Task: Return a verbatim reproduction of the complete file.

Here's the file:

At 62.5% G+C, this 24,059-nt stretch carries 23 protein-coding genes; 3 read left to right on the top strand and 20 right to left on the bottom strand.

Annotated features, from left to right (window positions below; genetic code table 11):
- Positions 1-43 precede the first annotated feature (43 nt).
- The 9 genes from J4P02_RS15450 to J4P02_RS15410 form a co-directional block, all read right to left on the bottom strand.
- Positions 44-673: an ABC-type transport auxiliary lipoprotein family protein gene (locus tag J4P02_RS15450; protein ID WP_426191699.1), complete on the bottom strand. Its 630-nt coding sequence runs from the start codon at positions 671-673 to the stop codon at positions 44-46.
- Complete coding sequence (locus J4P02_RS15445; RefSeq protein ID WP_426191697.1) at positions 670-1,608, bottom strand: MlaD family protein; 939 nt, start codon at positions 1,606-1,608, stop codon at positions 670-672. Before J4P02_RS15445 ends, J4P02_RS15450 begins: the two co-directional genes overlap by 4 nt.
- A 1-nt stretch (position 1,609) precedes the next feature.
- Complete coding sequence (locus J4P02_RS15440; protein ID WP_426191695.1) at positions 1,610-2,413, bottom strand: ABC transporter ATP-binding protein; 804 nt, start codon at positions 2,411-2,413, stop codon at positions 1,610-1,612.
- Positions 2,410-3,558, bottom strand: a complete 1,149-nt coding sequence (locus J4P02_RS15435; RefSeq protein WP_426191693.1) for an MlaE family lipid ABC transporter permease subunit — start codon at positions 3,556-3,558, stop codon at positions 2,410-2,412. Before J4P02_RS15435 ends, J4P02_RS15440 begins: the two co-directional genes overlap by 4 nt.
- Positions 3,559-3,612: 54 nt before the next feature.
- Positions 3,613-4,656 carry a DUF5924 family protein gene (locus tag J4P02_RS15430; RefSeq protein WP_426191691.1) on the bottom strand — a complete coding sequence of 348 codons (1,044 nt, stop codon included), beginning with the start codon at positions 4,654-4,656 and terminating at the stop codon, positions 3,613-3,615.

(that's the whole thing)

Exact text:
At 62.5% G+C, this 24,059-nt stretch carries 23 protein-coding genes; 3 read left to right on the top strand and 20 right to left on the bottom strand.

Annotated features, from left to right (window positions below; genetic code table 11):
- Positions 1-43 precede the first annotated feature (43 nt).
- The 9 genes from J4P02_RS15450 to J4P02_RS15410 form a co-directional block, all read right to left on the bottom strand.
- Positions 44-673: an ABC-type transport auxiliary lipoprotein family protein gene (locus tag J4P02_RS15450; protein ID WP_426191699.1), complete on the bottom strand. Its 630-nt coding sequence runs from the start codon at positions 671-673 to the stop codon at positions 44-46.
- Complete coding sequence (locus J4P02_RS15445; RefSeq protein ID WP_426191697.1) at positions 670-1,608, bottom strand: MlaD family protein; 939 nt, start codon at positions 1,606-1,608, stop codon at positions 670-672. Before J4P02_RS15445 ends, J4P02_RS15450 begins: the two co-directional genes overlap by 4 nt.
- A 1-nt stretch (position 1,609) precedes the next feature.
- Complete coding sequence (locus J4P02_RS15440; protein ID WP_426191695.1) at positions 1,610-2,413, bottom strand: ABC transporter ATP-binding protein; 804 nt, start codon at positions 2,411-2,413, stop codon at positions 1,610-1,612.
- Positions 2,410-3,558, bottom strand: a complete 1,149-nt coding sequence (locus J4P02_RS15435; RefSeq protein WP_426191693.1) for an MlaE family lipid ABC transporter permease subunit — start codon at positions 3,556-3,558, stop codon at positions 2,410-2,412. Before J4P02_RS15435 ends, J4P02_RS15440 begins: the two co-directional genes overlap by 4 nt.
- Positions 3,559-3,612: 54 nt before the next feature.
- Positions 3,613-4,656 carry a DUF5924 family protein gene (locus tag J4P02_RS15430; RefSeq protein WP_426191691.1) on the bottom strand — a complete coding sequence of 348 codons (1,044 nt, stop codon included), beginning with the start codon at positions 4,654-4,656 and terminating at the stop codon, positions 3,613-3,615.